How to select voltage regulators for dual rail system

Hello, I am creating small sensor device that require 2 voltages and I would like to know what product will best fit my requirements.

I need 2 separate power rails:
A 3.3v power supply with 395ma peak current and a maximum of 100mv ripples peak to peak.
If the regulator use a switch frequencies, the switching frequency should be above 500khz.

The second power supply requires 5 volt and a 10ma peak.

This will be powered by standard alkaline (3 cells) so a voltage range of around 2.7 to 4.8v.

I am trying to keep the combined efficiency to more than 80%.

Thank you for all your help in advance,


Hi, Ben.

For the 5 volts, you could consider the Pololu 5V Boost Regulator NCP1402. For the 3.3 volt rail, we don’t have something that matches your efficiency requirement, but you could consider the Pololu Step-Up/Step-Down Voltage Regulator S8V3A.

- Ryan


I think the only way to get everything you’re looking for with our products would be to use one of our adjustable boost regulators or our new step-up/step-down S7V7F5 regulator to produce 5V, and then use our step-down D15V35F5S3 regulator to get your 3.3V rail from the boosted 5V rail. The efficiency of the step-down regulator should be over 90%, and the boost regulator should have an efficiency close to 90%, which should give you an 3.3V efficiency of close to 80%.

- Ben

Sorry, my suggestions were made under the assumption that both regulators would have the battery as the input, which is a bad assumption. Ben’s solution is better.

- Ryan

Thanks for the great suggestions,

I looked at the 2 regulators that you suggested and for the D15V35F5S3 regulator, I found the switching frequency (700 kHz) and it’s typical quiescent current(15ma).

Do you have the frequency and the typical quiescent current for the S7V7F5 regulator?

Furthermore, the S7V7F5 regulator documentation page states that under little or no load the voltage can be as high as 5.2 V, in my application the range will be between 50ua to 400ma. What should I expect to have for the voltage range?

Looking forward to hearing from you,



We have not characterized those parameters very well (and they depend on the input voltage), but the switching frequency for the S7V7F5 regulator is normally above 2 MHz and drops lower when the output current falls below a few hundred mA, and the output voltage increases slightly when that happens. I would expect you to see around 5.15-5.2 V at the lower end of your range and almost exactly 5 V at the upper end. I measured the quiescent current of the regulator to be around 50-80 uA (microamps).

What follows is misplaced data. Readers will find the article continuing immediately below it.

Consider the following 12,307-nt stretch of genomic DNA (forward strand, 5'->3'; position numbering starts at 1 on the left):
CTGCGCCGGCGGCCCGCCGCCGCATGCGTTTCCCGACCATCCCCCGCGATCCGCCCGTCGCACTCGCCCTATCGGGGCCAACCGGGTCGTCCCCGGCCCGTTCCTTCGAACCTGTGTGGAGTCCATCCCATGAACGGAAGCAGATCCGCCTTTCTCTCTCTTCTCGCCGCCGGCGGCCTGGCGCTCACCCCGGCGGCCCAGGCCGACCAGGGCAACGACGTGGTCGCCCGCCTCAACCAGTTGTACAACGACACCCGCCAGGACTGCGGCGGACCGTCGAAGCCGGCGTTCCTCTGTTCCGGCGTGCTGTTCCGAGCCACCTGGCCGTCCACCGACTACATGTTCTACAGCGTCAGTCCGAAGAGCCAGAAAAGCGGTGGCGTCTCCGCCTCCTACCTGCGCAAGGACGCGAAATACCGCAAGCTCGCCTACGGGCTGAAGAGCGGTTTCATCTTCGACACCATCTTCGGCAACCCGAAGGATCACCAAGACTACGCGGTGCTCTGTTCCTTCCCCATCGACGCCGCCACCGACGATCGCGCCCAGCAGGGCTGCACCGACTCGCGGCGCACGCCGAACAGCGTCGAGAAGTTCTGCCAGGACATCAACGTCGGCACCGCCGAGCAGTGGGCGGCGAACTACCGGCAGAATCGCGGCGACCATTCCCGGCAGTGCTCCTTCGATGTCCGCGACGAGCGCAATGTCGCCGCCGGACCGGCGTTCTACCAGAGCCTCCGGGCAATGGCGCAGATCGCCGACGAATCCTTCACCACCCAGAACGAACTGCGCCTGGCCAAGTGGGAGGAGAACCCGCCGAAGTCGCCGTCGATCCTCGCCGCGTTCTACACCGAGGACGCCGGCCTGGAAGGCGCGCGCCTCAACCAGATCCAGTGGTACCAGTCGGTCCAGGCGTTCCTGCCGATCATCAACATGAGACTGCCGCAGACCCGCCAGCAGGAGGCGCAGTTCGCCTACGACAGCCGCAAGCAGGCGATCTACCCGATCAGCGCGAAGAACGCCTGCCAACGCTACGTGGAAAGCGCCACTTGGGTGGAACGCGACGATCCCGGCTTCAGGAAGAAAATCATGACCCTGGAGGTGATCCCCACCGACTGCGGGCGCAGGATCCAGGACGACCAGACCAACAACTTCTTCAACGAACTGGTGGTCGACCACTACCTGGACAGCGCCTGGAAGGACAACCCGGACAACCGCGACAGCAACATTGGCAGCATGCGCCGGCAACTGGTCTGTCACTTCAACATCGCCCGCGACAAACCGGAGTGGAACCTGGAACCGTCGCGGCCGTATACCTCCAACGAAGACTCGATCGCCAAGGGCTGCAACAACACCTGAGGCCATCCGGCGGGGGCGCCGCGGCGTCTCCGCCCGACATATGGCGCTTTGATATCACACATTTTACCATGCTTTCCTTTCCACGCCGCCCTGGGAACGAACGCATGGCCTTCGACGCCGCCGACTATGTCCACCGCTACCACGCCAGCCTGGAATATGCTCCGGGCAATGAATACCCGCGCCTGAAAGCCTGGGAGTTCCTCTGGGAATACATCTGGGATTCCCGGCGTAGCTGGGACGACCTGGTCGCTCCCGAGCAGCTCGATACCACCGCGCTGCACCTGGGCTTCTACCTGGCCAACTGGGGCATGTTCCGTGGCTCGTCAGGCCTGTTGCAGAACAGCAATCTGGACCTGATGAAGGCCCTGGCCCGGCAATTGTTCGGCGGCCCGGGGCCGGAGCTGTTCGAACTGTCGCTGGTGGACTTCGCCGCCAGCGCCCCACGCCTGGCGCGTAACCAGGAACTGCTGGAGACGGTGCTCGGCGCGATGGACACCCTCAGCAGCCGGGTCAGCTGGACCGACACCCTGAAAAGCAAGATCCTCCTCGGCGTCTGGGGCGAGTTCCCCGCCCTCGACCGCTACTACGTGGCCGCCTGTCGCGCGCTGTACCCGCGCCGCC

- Kevin

Thank you Kevin,

The S7V7F5 quiescent current of 50 - 80 microamps is very good compared to the D15V35F5S3 regulator (15ma).

Since my system is battery powered and I must run for a long period of time, I will turn off the sensor and the controller. The system will be in sleep mode most of the time. In sleep mode the controller takes only 50ua but since the D15V35F5S3 has a IQ of 15ma, the battery life will be seriously shorten.

Maybe I should make calculation with the S7V7F5 as the front 5v regulator and a ldo regulator for the 3.3volts. This will lower my efficiency when the controller is not sleeping but overall battery life may be higher.

A 3.3v LDO regulator should give me around 66% efficiency from my 5 volt input voltage rail but the IQ of an ldo regulator is well below the D15V35F5S3.

Am I making a mistake by thinking that the D15V35F5S3 regulator was not designed to run with only a few microamps load?
Unfortunately, I cannot turn off the output(enable pin) since I need the give the controller it’s power during sleep mode.

Thanks for your insight,


As an alternative to the D15V35F5S3, you could also consider our adjustable D24V6ALV regulator, which has a somewhat lower typical quiescent current of 2 mA (but a little lower efficiency than the D15V35F5S3). It’s very possible you could find a linear regulator with a much lower quiescent current, though, so that might be a good idea if you expect to be drawing very little current from the 3.3 V rail most of the time.

- Kevin